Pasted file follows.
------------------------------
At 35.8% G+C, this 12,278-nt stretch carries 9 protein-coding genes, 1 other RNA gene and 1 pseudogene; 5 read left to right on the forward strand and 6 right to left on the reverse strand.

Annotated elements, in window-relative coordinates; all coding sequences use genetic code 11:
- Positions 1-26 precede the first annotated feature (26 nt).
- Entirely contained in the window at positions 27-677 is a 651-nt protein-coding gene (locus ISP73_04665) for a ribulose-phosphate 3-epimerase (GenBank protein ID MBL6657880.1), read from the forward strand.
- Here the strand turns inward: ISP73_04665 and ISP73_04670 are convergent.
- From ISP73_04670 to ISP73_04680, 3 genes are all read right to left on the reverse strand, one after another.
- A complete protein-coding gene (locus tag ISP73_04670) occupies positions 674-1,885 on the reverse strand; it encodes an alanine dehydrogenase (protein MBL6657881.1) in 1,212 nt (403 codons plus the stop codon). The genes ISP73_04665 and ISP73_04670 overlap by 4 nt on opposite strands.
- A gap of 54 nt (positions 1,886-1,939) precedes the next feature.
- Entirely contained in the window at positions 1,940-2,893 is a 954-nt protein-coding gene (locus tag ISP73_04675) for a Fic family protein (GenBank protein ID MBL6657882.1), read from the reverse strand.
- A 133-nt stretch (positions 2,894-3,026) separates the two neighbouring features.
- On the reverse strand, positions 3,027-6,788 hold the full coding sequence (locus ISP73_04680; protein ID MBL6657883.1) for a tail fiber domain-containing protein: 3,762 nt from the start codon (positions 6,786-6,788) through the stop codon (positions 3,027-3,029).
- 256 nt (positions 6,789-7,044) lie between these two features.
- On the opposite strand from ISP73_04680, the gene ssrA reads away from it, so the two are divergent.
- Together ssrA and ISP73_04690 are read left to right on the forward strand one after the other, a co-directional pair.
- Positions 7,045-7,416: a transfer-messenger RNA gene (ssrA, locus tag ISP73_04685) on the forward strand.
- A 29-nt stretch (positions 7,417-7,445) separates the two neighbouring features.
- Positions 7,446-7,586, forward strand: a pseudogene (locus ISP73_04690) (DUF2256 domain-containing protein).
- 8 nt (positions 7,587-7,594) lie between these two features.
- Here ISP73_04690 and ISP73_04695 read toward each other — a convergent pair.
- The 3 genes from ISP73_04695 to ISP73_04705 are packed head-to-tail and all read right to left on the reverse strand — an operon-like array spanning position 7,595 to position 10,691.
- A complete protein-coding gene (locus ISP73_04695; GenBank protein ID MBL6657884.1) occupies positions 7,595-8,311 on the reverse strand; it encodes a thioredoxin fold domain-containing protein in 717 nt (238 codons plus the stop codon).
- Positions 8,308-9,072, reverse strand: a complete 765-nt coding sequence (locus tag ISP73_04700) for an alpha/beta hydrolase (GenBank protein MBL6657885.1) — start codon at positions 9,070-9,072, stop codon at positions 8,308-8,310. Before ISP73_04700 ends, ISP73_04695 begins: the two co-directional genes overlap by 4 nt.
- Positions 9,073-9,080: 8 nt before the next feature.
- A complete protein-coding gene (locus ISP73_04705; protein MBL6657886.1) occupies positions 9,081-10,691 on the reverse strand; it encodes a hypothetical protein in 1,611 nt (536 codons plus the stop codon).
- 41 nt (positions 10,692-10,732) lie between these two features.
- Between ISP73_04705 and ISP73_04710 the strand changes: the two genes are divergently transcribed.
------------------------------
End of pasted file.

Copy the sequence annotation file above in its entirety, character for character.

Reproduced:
At 35.8% G+C, this 12,278-nt stretch carries 9 protein-coding genes, 1 other RNA gene and 1 pseudogene; 5 read left to right on the forward strand and 6 right to left on the reverse strand.

Annotated elements, in window-relative coordinates; all coding sequences use genetic code 11:
- Positions 1-26 precede the first annotated feature (26 nt).
- Entirely contained in the window at positions 27-677 is a 651-nt protein-coding gene (locus ISP73_04665) for a ribulose-phosphate 3-epimerase (GenBank protein ID MBL6657880.1), read from the forward strand.
- Here the strand turns inward: ISP73_04665 and ISP73_04670 are convergent.
- From ISP73_04670 to ISP73_04680, 3 genes are all read right to left on the reverse strand, one after another.
- A complete protein-coding gene (locus tag ISP73_04670) occupies positions 674-1,885 on the reverse strand; it encodes an alanine dehydrogenase (protein MBL6657881.1) in 1,212 nt (403 codons plus the stop codon). The genes ISP73_04665 and ISP73_04670 overlap by 4 nt on opposite strands.
- A gap of 54 nt (positions 1,886-1,939) precedes the next feature.
- Entirely contained in the window at positions 1,940-2,893 is a 954-nt protein-coding gene (locus tag ISP73_04675) for a Fic family protein (GenBank protein ID MBL6657882.1), read from the reverse strand.
- A 133-nt stretch (positions 2,894-3,026) separates the two neighbouring features.
- On the reverse strand, positions 3,027-6,788 hold the full coding sequence (locus ISP73_04680; protein ID MBL6657883.1) for a tail fiber domain-containing protein: 3,762 nt from the start codon (positions 6,786-6,788) through the stop codon (positions 3,027-3,029).
- 256 nt (positions 6,789-7,044) lie between these two features.
- On the opposite strand from ISP73_04680, the gene ssrA reads away from it, so the two are divergent.
- Together ssrA and ISP73_04690 are read left to right on the forward strand one after the other, a co-directional pair.
- Positions 7,045-7,416: a transfer-messenger RNA gene (ssrA, locus tag ISP73_04685) on the forward strand.
- A 29-nt stretch (positions 7,417-7,445) separates the two neighbouring features.
- Positions 7,446-7,586, forward strand: a pseudogene (locus ISP73_04690) (DUF2256 domain-containing protein).
- 8 nt (positions 7,587-7,594) lie between these two features.
- Here ISP73_04690 and ISP73_04695 read toward each other — a convergent pair.
- The 3 genes from ISP73_04695 to ISP73_04705 are packed head-to-tail and all read right to left on the reverse strand — an operon-like array spanning position 7,595 to position 10,691.
- A complete protein-coding gene (locus ISP73_04695; GenBank protein ID MBL6657884.1) occupies positions 7,595-8,311 on the reverse strand; it encodes a thioredoxin fold domain-containing protein in 717 nt (238 codons plus the stop codon).
- Positions 8,308-9,072, reverse strand: a complete 765-nt coding sequence (locus tag ISP73_04700) for an alpha/beta hydrolase (GenBank protein MBL6657885.1) — start codon at positions 9,070-9,072, stop codon at positions 8,308-8,310. Before ISP73_04700 ends, ISP73_04695 begins: the two co-directional genes overlap by 4 nt.
- Positions 9,073-9,080: 8 nt before the next feature.
- A complete protein-coding gene (locus ISP73_04705; protein MBL6657886.1) occupies positions 9,081-10,691 on the reverse strand; it encodes a hypothetical protein in 1,611 nt (536 codons plus the stop codon).
- 41 nt (positions 10,692-10,732) lie between these two features.
- Between ISP73_04705 and ISP73_04710 the strand changes: the two genes are divergently transcribed.